Understanding Your Camera : Frame Buffer
Imagine owning a camera that only allowed you to take one shot and then forced you to wait for a second or so before you could take another. That, I think you’d agree would be slightly restrictive. The fact that digital cameras have continuous drive modes at all is down to something known as a frame buffer.
When you expose an image in a digital camera the data from the sensor needs to be saved to a memory card (or to a hard drive when the camera is tethered to a PC). This can be a slow process. To avoid a bottleneck the image data is temporarily stored in an area of memory inside the camera: the frame buffer. The practical upshot of this is that you can shoot continuously without everything coming to an immediate and embarrassing halt.
Now, not every camera is equal and some have bigger frame buffers than others. The larger a camera’s frame buffer the more data can be temporarily stored until it is all safely written to the memory card. Some cameras need to have big frame buffers. The higher the resolution of the sensor, the bigger the frame buffer needs to be. More resolution means more image data and a greater potential for a bottleneck.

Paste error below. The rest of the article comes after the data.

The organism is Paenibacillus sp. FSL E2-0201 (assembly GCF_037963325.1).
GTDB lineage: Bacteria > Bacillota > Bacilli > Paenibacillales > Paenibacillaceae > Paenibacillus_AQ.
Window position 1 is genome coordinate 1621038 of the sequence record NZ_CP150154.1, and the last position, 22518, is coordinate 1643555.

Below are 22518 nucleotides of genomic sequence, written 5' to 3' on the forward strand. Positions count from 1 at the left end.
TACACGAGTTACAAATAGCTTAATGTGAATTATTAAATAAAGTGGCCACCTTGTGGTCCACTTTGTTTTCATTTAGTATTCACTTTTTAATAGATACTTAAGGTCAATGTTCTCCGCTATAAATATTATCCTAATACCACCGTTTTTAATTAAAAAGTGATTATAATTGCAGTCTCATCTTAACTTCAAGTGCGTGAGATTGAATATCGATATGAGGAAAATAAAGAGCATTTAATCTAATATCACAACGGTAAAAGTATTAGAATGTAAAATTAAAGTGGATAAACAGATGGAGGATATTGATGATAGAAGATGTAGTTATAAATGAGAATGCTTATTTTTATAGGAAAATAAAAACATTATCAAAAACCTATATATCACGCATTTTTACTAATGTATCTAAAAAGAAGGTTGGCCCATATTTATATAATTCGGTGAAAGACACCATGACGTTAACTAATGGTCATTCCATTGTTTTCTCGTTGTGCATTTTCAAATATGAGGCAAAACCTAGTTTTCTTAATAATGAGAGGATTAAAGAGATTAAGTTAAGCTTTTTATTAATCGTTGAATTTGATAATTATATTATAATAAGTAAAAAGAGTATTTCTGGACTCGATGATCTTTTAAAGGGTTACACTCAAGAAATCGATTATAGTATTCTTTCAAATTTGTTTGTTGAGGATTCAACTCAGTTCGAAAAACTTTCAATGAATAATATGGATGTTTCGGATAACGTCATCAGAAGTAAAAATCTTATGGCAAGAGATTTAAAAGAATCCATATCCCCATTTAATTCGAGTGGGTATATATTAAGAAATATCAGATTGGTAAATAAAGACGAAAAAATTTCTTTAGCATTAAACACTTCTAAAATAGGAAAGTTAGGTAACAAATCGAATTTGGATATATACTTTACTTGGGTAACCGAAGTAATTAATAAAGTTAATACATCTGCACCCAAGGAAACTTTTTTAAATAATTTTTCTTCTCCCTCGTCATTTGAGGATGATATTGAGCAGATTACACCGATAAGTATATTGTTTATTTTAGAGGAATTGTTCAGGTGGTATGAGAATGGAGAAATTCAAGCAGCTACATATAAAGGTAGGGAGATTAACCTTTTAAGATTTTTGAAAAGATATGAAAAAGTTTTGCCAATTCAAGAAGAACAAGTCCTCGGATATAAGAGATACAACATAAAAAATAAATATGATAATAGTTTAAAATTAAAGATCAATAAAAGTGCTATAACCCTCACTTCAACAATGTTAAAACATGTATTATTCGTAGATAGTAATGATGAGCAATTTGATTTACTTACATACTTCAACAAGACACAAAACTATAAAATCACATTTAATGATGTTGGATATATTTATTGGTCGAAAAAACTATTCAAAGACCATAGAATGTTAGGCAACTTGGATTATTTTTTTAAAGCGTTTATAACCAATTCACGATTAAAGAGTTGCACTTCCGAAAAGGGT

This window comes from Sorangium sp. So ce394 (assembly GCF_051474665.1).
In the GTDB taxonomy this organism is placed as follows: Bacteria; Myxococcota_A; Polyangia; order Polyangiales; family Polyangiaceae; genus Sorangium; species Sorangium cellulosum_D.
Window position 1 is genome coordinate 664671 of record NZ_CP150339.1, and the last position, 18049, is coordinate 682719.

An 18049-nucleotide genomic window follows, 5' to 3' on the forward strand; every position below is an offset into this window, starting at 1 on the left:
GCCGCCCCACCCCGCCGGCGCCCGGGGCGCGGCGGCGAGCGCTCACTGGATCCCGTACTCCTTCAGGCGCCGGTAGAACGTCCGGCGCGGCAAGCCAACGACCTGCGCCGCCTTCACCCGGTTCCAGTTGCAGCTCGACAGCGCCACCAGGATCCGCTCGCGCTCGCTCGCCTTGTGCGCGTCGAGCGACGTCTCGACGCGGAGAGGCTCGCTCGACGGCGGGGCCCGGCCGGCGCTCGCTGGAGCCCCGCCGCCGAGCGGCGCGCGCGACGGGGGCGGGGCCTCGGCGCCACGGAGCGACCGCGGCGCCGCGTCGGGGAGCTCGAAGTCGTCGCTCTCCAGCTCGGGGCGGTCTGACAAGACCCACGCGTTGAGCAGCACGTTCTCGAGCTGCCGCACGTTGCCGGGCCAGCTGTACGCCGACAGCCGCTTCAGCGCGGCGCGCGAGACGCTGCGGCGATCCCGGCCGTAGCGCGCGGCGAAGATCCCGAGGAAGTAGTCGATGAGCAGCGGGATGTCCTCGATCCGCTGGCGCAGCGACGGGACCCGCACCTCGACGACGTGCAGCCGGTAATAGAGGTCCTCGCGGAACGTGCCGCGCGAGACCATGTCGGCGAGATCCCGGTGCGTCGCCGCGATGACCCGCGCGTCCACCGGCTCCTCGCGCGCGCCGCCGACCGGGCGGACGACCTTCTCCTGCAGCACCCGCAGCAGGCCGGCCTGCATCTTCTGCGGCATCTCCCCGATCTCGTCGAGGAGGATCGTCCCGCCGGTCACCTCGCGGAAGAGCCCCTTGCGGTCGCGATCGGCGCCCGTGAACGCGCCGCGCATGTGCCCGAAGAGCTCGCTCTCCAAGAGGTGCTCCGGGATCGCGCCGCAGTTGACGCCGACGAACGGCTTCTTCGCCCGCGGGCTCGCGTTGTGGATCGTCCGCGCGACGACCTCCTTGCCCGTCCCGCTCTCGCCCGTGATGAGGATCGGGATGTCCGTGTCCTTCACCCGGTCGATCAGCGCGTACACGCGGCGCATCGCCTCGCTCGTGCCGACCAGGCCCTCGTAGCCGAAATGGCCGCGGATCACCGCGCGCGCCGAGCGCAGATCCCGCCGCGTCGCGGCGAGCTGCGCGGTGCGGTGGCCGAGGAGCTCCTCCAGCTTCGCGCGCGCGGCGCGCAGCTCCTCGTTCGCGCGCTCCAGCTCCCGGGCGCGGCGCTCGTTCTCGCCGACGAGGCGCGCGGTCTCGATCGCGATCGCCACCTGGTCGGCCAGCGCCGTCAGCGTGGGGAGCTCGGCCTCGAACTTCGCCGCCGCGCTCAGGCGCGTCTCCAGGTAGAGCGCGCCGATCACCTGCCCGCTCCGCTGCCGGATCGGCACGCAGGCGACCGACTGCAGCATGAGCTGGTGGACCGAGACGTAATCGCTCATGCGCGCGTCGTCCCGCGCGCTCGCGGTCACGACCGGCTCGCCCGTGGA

The size of a camera’s frame buffer is one factor that affects the camera’s maximum achievable burst rate. The burst rate is the number of shots a camera can continuously shoot before it needs to pause and gather breath. This not to be confused with the frame rate, which is the maximum number of images a camera can shoot per second.
The type of file you’re shooting also affects the maximum achievable burst rate. Raw files tend to be larger in file size than Jpegs. Typically a camera will be able to shoot fewer Raw files continuously than Jpeg. Shoot Raw plus Jpeg and the burst rate will be lower still. Finally, the speed of the memory card you use will have a bearing on the burst rate. The slower a memory card the longer it will take the frame buffer to clear and therefore the greater the chance that your camera will temporarily stop shooting.